The Sunday Mail

Richard Muponde

THE Financial Intelligence Unit (FIU) has set its sights on eliminating last pockets of resistance against the prevailing exchange rate stability.

This is after three leading hoteliers, two local authorities and several individual accounts were fingered for engaging in illicit financial transactions.

The Zimbabwe dollar has been enjoying sustained stability over the past two months, leading to a reduction of prices of goods and services, increased demand for the local currency and convergence of parallel market rates with the official exchange rate.

In an interview with The Sunday Mail on Friday, FIU director-general, Mr Oliver Chiperesa, said they had frozen accounts of leading hoteliers for pegging their exchange rates at US$1 to $1 200 at a time the official rate is US$1 to $614.

“We have had a special operation against hotels. We had noticed that hotels still remain among pockets of service providers that are still charging rates above $1 000 to 1 200 for US$1. We engaged three large hotel groups which were all converting their USD prices to Zimbabwe dollars using unjustified black market rates. We have had to freeze the accounts of those establishments,” said Mr Chiperesa.

He said after freezing of their accounts, the hotel companies agreed to align with prevailing market conditions.

“However, I am happy to say they are all in the process of rectifying their pricing structure. They have all acknowledged that they were not in compliance and are willing to comply and they are in the process of fixing their systems to comply. However, I have just decided not to name the hotel groups because they have been co-operating. It should be noted that if we encounter any problems with them after this warning we will not hesitate to name and shame them.”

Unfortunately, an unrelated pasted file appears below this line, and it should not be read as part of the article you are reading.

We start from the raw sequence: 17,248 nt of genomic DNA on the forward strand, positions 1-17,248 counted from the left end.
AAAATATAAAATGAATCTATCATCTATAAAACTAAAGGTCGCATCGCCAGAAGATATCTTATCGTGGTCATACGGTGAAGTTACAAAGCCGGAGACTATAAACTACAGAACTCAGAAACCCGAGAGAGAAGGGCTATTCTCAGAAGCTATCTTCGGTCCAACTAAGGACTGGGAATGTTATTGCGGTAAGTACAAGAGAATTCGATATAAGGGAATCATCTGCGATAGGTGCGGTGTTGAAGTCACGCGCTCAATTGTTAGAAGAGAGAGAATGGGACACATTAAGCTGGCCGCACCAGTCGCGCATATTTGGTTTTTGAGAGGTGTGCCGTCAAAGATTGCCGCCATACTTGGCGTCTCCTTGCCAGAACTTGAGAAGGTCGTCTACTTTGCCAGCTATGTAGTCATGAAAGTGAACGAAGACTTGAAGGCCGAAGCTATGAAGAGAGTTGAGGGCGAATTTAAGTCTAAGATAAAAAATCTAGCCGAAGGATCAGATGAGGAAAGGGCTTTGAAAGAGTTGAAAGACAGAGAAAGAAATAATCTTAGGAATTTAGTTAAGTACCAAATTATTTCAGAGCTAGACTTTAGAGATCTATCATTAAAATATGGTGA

A fortnight ago, the FIU froze foreign currency accounts for Harare City Council (HCC), which had pegged prices of some services exclusively in foreign currency. HCC, however, reversed the exclusive US dollar pricing following a full council meeting on Thursday.

Mr Chiperesa said two other local authorities, Bulawayo and Kwekwe City Councils were ordered to reverse their illicit pricing.

“We have specifically engaged these local authorities. They were offering discounts on USD payments that were beyond the 10 percent permissible on the willing buyer willing seller rate,” he said.

The FIU boss said effectively, Bulawayo City Council was making customers pay at parallel market rates when discounts they were giving on USD payments are factored in.

He said they had decided against freezing accounts of the two local authorities as they had owned up to their errors when the FIU engaged them.

“They rectified that so we are happy. As for the rest of the local authorities, we haven’t received complaints and we are giving them an opportunity to comply before we go back to them again. So we want to think they are complying.

“But we want to urge the members of the public to approach us when they encounter such situations. The public should let us know whenever they are charged at outrageous parallel market rates or forced to pay exclusively in US dollars.”

Individuals whose accounts have been suspected to be used in illicit deals, especially company directors, were also not spared, as they had their accounts frozen.

Measures that have been implemented by authorities have left the parallel market on the verge of collapse.

Yesterday, some parallel market dealers in Harare were offering $600 in cash for US$1, below the $614 official exchange rate.

Read More: FIU targets last pockets of resistance . . . currency stability persists

2022-09-24 22:11:46

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